Pakistan’s army wages “secret war” against Baluchistan

Pakistan’s security forces have been waging a “secret war” in the Baluchistan region since the death of tribal leader Mir Balaach Marri in combat last month. Peter Tatchell writes in The Guardian, Dec. 21: “The often indiscriminate attacks on civilian settlements are taking place mostly in the Kahan and Dera Bugti regions, and involve the deployment of heavy artillery, fighter aircraft and helicopter gunships. Pakistan’s attacks have reportedly, so far, resulted in deaths of at least 100 men, women and children. More than 200 houses and other buildings, including schools and clinics, have been bombed and burned to the ground. Many farm animals were also killed in the attacks, depriving already poor people of their livelihood.”

Mir Balaach Marri, purported head of the Baloch Liberation Army (BLA), was killed on Afghanistan’s territory Pakistani intelligence sources told the BBC. The second son of one of Balochistan’s premier tribal chiefs, Sardar Khair Bux Marri, Mir Balach Marri resigned from the provincial parliament in 2003, demanding greater autonomy for Baluchistan. (BBC, Nov. 21)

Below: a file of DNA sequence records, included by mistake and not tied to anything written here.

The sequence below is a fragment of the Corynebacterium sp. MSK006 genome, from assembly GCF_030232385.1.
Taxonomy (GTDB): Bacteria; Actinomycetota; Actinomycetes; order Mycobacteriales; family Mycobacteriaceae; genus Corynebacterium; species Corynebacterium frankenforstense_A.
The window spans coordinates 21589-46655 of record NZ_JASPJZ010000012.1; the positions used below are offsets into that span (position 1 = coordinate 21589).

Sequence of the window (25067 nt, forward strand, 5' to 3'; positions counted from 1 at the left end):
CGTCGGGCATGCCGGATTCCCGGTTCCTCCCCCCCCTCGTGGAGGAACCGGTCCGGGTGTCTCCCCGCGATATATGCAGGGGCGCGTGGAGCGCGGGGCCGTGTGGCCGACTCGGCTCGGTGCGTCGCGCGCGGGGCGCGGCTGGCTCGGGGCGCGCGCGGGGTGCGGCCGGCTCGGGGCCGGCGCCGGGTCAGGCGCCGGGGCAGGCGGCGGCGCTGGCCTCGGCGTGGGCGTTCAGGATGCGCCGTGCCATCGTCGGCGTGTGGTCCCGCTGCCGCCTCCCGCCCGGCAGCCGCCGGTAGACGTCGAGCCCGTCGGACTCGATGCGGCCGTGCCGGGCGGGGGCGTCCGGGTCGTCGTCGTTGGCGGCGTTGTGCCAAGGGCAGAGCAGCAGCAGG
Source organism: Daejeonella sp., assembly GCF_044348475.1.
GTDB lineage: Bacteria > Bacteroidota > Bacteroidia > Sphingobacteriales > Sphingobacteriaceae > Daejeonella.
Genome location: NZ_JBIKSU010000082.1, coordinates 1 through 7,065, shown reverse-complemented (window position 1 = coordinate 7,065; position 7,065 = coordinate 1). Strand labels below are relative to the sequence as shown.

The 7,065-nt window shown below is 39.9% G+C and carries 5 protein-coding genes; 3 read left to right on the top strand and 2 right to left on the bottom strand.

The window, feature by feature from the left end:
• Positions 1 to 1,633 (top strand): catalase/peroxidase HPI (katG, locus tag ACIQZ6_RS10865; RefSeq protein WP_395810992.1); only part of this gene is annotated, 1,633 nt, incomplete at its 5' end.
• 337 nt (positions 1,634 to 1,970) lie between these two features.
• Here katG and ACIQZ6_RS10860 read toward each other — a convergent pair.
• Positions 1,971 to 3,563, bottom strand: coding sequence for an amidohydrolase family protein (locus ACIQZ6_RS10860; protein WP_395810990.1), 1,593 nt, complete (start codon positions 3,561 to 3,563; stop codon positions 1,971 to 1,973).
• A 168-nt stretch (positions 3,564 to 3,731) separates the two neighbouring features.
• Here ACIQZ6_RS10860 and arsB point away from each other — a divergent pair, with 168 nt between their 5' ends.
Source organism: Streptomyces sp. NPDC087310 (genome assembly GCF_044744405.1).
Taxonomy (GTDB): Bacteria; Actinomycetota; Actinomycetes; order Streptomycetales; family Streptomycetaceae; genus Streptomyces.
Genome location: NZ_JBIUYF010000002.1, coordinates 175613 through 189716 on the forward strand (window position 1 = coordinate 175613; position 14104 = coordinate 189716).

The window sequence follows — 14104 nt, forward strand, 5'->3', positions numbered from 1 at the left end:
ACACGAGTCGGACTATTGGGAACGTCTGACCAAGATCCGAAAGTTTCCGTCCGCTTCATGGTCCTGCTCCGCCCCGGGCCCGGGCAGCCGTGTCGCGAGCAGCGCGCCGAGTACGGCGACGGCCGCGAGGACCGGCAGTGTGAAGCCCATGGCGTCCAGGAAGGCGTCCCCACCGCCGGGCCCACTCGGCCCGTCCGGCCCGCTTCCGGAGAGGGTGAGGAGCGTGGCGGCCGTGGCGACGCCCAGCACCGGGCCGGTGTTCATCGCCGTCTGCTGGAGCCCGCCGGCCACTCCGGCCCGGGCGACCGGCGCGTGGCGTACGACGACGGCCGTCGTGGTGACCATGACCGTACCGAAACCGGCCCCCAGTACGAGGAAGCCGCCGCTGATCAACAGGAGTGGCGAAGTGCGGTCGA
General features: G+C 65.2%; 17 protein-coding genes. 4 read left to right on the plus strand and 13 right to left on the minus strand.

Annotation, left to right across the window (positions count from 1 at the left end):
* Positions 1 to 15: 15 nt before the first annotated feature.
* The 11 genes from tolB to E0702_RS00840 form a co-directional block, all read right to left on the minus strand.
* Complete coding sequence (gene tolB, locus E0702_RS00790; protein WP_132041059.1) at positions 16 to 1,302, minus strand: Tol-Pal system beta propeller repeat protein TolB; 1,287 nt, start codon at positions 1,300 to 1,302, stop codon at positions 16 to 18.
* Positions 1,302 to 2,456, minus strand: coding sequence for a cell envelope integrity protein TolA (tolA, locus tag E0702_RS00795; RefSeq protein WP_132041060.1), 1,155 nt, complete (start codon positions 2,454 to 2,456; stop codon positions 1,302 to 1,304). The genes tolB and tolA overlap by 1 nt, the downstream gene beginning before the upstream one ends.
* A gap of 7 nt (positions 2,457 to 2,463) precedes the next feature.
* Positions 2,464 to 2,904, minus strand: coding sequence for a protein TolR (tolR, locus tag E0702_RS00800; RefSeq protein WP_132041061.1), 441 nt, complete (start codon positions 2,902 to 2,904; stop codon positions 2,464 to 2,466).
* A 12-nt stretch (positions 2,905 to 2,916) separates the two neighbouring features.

On the Iranian side of the border, four militants are reported dead in a clash between security forces and the Jundallah Brigades in Sistan-Baluchistan province. In February, Iran hanged a member of the Jundallah Brigades, convicted of a bombing that same month that killed 11 members of the Revolutionary Guards in Zahedan, the provincial capital. Twelve people were reported killed in a shootout between militants and security forces earlier this month in Sistan-Baluchistan. (AP, Dec. 20)

See our last posts on Pakistan, Iran and Baluchistan.

  1. Get Real